Life and Style wRap: Facebook, Royal Portrait, CES
MANILA, Philippines - In case you missed them, here are lifestyle news that made the rounds on the week of January 6 to 13.
Facebook wonders, 'Will users pay to send a message to a stranger?'
One day, Facebook users may have to pay to send messages to strangers. And if it's a celebrity or high-
profile member like Mark Zuckerberg who you want to get in touch with, you might have to pay as much
"We are testing some extreme price points to see what works to filter spam," Facebook declared.
Since December, they have been conducting their Facebook Messages test within the United States that
lets a sender pay a dollar to ensure that their message is delivered to someone's "inbox" even when the
recipient isn't within the sender's circle of Facebook friends.
The point of the test is to see if adding a “financial signal” helps ensure that only “relevant and useful”
messages end up in a user’s inbox.
But even without this pay-to-send feature, Facebook already uses social cues, such as connections
between friends and algorithms to identify spam messages.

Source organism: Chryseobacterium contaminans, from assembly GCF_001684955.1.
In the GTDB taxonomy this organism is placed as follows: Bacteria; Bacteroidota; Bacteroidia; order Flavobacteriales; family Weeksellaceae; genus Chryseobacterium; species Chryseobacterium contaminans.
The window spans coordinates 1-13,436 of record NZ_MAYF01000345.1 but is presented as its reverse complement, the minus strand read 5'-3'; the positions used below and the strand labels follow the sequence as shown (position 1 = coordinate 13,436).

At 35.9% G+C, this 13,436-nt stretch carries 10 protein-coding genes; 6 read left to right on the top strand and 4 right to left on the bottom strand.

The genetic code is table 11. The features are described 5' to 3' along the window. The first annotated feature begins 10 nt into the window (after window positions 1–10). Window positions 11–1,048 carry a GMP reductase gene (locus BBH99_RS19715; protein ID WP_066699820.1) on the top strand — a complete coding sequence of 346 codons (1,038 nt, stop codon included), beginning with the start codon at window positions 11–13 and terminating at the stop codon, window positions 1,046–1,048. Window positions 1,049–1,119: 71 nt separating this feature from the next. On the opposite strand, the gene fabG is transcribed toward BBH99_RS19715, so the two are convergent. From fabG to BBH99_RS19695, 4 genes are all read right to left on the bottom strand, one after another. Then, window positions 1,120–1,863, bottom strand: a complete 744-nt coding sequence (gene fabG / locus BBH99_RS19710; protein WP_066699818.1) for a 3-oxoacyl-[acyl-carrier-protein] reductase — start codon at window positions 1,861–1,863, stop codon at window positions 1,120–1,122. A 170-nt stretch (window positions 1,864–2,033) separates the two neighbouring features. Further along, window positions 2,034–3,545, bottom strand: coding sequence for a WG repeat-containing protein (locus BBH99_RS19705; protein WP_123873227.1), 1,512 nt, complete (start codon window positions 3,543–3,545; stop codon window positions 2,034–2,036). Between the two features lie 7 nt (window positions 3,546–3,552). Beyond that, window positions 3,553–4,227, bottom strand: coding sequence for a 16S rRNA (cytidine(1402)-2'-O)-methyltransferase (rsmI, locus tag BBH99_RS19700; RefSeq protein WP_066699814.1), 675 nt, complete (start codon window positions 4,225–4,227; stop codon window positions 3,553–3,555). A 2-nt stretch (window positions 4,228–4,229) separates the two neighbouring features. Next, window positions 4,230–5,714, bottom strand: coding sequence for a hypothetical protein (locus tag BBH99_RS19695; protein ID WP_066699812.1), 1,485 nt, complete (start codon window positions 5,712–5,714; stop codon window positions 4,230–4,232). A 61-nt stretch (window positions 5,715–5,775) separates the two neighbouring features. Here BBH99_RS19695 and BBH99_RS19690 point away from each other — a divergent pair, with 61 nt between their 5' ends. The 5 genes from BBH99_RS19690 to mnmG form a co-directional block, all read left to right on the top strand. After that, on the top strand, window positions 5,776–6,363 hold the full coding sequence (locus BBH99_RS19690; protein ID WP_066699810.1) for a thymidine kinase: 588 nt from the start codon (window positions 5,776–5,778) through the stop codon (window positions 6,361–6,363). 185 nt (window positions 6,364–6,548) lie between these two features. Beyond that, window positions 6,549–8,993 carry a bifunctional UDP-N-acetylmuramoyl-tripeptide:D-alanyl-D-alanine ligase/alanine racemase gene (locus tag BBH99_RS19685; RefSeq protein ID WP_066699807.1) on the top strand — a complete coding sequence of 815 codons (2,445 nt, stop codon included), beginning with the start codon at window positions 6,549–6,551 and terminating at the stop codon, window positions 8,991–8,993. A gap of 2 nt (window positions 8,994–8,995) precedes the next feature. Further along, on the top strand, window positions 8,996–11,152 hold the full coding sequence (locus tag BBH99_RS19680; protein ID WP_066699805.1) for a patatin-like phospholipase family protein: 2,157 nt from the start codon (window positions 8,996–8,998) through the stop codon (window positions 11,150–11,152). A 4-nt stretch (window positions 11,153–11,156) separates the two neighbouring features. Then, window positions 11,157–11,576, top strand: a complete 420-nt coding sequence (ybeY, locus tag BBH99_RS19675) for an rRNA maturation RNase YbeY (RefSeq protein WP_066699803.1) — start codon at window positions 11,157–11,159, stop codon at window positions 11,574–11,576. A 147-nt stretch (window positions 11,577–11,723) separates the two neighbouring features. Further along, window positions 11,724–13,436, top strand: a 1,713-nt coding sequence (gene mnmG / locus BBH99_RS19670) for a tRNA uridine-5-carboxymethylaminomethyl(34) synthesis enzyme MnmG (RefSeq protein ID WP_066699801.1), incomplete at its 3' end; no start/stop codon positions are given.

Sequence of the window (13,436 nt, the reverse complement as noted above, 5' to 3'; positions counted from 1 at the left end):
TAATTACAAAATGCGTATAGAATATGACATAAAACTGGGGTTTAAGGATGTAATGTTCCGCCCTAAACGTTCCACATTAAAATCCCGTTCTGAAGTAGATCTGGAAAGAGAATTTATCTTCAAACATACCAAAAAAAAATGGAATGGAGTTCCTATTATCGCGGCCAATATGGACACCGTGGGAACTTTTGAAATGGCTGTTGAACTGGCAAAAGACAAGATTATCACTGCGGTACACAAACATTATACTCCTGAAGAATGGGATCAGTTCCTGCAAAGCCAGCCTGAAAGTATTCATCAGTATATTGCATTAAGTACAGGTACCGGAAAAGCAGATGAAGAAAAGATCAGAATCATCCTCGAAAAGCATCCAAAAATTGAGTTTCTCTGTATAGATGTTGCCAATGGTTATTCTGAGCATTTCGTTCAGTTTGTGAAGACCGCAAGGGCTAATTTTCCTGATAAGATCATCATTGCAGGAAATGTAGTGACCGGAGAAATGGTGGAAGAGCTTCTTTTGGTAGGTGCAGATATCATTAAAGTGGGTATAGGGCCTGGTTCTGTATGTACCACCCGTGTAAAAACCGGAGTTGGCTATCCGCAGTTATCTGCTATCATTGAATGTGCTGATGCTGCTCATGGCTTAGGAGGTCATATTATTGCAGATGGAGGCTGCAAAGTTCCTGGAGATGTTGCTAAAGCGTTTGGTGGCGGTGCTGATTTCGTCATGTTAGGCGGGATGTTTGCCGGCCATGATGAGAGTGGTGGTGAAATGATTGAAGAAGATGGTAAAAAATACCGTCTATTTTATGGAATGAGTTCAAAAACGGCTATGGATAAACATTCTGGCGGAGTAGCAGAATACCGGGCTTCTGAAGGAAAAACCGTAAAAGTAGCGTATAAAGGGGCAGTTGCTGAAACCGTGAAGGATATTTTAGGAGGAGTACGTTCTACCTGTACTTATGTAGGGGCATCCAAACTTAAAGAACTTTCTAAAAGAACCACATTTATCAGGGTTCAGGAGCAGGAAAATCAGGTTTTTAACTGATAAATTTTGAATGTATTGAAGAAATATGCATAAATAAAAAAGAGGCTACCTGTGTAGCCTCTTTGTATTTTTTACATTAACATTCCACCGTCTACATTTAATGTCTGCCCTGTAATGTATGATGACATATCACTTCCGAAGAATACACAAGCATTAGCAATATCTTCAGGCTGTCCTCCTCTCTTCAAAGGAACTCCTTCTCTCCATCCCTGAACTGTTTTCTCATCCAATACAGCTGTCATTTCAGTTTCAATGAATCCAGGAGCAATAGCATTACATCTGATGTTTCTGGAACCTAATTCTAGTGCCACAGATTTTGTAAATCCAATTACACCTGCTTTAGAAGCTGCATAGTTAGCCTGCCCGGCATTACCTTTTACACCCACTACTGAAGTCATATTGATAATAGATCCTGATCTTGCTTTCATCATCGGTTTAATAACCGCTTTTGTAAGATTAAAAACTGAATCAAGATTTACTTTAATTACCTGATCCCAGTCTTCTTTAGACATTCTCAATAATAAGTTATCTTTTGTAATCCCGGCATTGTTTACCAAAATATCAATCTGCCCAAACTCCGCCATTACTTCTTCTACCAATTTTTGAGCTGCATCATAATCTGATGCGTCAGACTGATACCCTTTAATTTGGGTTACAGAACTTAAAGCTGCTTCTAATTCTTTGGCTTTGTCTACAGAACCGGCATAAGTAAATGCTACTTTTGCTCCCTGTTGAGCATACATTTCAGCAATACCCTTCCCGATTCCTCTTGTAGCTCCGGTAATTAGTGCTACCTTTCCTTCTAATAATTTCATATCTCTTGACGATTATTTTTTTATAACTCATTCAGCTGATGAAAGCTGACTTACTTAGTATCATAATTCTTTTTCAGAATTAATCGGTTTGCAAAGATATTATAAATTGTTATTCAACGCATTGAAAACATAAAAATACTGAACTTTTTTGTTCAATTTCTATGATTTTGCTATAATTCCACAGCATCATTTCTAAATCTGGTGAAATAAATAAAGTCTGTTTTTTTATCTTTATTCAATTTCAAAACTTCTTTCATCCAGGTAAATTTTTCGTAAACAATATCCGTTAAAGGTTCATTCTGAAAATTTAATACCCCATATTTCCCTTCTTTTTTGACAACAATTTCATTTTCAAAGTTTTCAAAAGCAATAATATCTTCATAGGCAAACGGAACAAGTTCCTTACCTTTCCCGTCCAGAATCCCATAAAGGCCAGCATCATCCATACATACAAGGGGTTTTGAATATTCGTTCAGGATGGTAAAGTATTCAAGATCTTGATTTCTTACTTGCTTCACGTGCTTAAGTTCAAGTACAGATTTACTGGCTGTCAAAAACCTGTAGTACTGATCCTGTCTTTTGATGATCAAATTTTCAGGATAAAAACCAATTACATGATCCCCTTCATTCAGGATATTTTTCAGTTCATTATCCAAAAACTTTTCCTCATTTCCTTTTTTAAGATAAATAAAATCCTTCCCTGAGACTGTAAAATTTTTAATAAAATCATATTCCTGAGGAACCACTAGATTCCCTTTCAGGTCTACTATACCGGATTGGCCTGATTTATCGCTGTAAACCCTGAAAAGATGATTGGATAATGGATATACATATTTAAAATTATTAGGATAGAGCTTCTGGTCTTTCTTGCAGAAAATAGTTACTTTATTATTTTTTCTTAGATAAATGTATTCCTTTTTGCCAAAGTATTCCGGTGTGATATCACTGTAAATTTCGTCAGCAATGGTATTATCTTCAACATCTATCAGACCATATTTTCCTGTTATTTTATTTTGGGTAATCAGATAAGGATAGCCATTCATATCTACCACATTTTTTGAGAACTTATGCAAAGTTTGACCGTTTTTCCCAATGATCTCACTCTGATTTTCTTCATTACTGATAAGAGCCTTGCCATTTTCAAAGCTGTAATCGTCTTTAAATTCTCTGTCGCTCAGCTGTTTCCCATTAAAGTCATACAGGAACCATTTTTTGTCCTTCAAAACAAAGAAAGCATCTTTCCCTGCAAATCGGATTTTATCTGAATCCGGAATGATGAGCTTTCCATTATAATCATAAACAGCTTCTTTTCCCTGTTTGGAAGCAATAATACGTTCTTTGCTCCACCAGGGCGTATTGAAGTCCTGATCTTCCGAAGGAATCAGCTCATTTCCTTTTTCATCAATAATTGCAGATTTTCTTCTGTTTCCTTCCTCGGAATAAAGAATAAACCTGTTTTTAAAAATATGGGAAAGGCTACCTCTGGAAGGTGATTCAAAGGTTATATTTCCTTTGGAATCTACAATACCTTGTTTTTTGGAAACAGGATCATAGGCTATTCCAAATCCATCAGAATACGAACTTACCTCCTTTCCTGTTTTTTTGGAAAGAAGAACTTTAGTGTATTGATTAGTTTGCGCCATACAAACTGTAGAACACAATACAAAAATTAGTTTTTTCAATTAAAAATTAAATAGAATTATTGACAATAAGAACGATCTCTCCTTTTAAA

High-tech fashion gets runway time on CES
To say that some newly unveiled products in the International Consumer Electronics Show (CES) combined fashion with function is an understatement.
Smartphone users with chubby fingers can now type away with leisure using “nanonails,” an offering
from Montana-based company Tech Tips that looks like a fingernail extension meant to improve the
user’s accuracy in pressing touch-screen icons and buttons.
Sri Vellanki, the dermatologist behind the concept assures, "The nail had to look nice, I didn't want
women to have to compromise.”
Another trendy tech offering is the SunnyBag, a leather bag with flexible solar panels that harness solar
energy to charge a battery inside the bag. When you find your smartphone in need of an energy boost,
you simply connect it to a USB cord attached to the solar-powered batteries, allowing you to safely carry
your phone and charge it at the same time.
Want to listen to music on your smartphone but don’t want to be too obvious about it while
commuting? Spotted in CES were sneaky headphones integrated into caps, scarves and other fashion
And if sleuthing is really what you’re up to, these James Bond-inspired gloves might interest you. Italian-
based hi-Fun handed in high-tech gloves that can answer your phone for you. To take a call, you just
activate a button in the glove, place your thumb near your ear and your index finger in front of your mouth to speak.
Kate’s first royal portrait, unveiled
Royal portraits have stood the test of time, bringing back the faces of monarchs and rulers to the
present day through the immortal brush strokes of great artists.
The artist behind the painting is award-winning painter Paul Emsley who had previously painted African
leader Nelson Mandela and was commissioned by the National Portrait Gallery to produce the Duchess’
first official portrait.